So where do all involved parties stand today?

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          Maryland Backs Off Initial Transfer Ruling

          In a reversal of his original decision, Randy Edsall will allow three former players, led by quarterback Danny O’Brien, to transfer to another F.B.S. program without any stipulations. According to his new ruling, O’Brien can now transfer to any A.C.C. school in addition to Vanderbilt, where he would be reunited with James Franklin, his former offensive coordinator at Maryland. The same can be said of offensive lineman Max Garcia, who had the Commodores in his final two as a high school senior before opting for the Terrapins, and linebacker Mario Rowson. The central figure in this transfer saga remains O’Brien, who was a breakout star as a redshirt freshman in 2010 before taking a back seat in Edsall’s offense over the second half of last season.

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            For O’Brien, Looking Beyond Vanderbilt

            The door is still open for Danny O’Brien to transfer to Vanderbilt, but he’ll need to jump through a few hoops to make it happen. This process would lead with O’Brien taking his case to the N.C.A.A., such as several high-profile would-be transfers have done in the past. From there, he would need to convince the N.C.A.A. that Edsall is not working in good faith — that there is no viable reason for Maryland to prevent a former player from transferring to a school that plays in another conference and has no historical or regional rivalry with the Terrapins. It shouldn’t be that hard to prove: Edsall can cite every reason he’d like, but the N.C.A.A. should eventually see that his decision to limit O’Brien’s transfer choices holds as much water as the idea that Vanderbilt is circling Maryland’s wagons.

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              Vanderbilt Makes Edsall’s No-Transfer List

              If only Danny O’Brien, the former Maryland quarterback who yesterday officially declared his intent to transfer, had called Vanderbilt his “dream” school. Had he used such a phrase, it would have left Randy Edsall in the delicate position of having his own words used against him; if you recall, Edsall called Maryland his “dream job” last winter, and called the opportunity to jilt Connecticut for College Park a “dream come true.” As it was, O’Brien used no hyperbole: he merely indicated to Edsall that Vanderbilt was his preferred destination. Vanderbilt plays in the SEC, does not often go head-to-head with Maryland for potential recruits and has played Maryland only 12 times in its history, and not since 1987.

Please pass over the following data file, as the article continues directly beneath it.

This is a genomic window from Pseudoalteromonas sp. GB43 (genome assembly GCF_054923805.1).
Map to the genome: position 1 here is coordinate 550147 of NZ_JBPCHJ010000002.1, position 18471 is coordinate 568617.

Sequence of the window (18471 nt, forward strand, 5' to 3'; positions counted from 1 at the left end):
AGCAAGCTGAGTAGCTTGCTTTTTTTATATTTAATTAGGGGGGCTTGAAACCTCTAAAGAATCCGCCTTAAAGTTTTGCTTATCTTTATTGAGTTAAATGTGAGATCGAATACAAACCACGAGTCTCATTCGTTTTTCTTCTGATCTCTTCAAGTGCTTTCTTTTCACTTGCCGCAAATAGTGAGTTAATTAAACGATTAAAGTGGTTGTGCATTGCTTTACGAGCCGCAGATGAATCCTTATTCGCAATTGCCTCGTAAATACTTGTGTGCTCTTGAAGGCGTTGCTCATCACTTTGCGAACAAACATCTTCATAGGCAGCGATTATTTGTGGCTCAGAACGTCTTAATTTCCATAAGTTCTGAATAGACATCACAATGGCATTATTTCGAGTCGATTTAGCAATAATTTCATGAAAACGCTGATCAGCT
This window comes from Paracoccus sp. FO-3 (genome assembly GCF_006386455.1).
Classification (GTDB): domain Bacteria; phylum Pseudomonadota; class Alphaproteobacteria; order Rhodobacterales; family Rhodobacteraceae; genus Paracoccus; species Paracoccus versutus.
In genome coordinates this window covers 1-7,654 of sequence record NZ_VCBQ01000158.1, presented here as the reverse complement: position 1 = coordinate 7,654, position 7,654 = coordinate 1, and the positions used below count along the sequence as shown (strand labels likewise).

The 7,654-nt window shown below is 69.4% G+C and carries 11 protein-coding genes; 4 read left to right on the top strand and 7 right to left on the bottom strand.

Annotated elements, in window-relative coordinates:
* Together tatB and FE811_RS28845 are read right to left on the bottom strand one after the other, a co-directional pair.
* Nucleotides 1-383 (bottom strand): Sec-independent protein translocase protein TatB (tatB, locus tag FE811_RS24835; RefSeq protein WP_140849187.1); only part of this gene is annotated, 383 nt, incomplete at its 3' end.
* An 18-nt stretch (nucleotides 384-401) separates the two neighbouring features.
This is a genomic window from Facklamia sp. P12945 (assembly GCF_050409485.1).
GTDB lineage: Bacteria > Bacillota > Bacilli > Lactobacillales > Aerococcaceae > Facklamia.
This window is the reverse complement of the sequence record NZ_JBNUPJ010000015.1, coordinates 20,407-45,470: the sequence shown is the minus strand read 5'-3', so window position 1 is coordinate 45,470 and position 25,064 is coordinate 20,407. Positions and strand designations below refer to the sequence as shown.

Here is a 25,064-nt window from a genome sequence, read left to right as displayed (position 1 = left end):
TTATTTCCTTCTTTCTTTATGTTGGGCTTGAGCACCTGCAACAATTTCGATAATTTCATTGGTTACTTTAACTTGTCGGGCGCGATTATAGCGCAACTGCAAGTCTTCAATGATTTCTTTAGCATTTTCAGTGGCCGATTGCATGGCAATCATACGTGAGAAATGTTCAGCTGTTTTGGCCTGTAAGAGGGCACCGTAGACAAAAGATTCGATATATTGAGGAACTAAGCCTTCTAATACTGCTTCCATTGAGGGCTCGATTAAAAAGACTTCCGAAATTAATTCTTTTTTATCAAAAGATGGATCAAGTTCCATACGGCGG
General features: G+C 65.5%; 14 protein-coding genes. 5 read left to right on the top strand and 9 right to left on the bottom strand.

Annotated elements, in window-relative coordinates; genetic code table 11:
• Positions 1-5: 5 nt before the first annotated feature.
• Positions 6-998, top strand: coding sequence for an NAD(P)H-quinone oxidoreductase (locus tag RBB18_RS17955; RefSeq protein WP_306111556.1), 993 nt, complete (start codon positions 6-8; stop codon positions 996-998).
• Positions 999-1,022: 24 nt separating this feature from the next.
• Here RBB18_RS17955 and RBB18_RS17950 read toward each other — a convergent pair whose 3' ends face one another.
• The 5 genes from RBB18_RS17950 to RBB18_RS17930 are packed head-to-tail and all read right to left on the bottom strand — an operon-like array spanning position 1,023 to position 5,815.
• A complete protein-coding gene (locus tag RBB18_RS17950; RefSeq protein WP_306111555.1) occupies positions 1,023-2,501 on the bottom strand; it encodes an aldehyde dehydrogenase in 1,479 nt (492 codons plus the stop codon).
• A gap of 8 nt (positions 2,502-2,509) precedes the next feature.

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                Eight Under-the-Radar Coaching Jobs

                Yesterday’s post on Louisville placed an emphasis on the coaching job Charlie Strong did last fall, if not over his first two seasons with the program altogether. Sometimes, as I noted, seven wins means more than just seven wins: Louisville matched its 2010 mark for victories, but doing so when given the team’s sour start and overwhelming youth makes another bowl trip quite the impressive feat for Strong and his staff. Praising Strong’s work in 2011 underscores the idea that the best coaching job in the country is often not done by the coach who wins a national title, or the coach who wins the SEC; often enough, the best coaching job is done by one who takes the youngest team in the country, one that started 2-4, and wins seven games.

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                  The Countdown

                  A bottom-to-top assessment of the F.B.S. landscape heading into the 2012 season.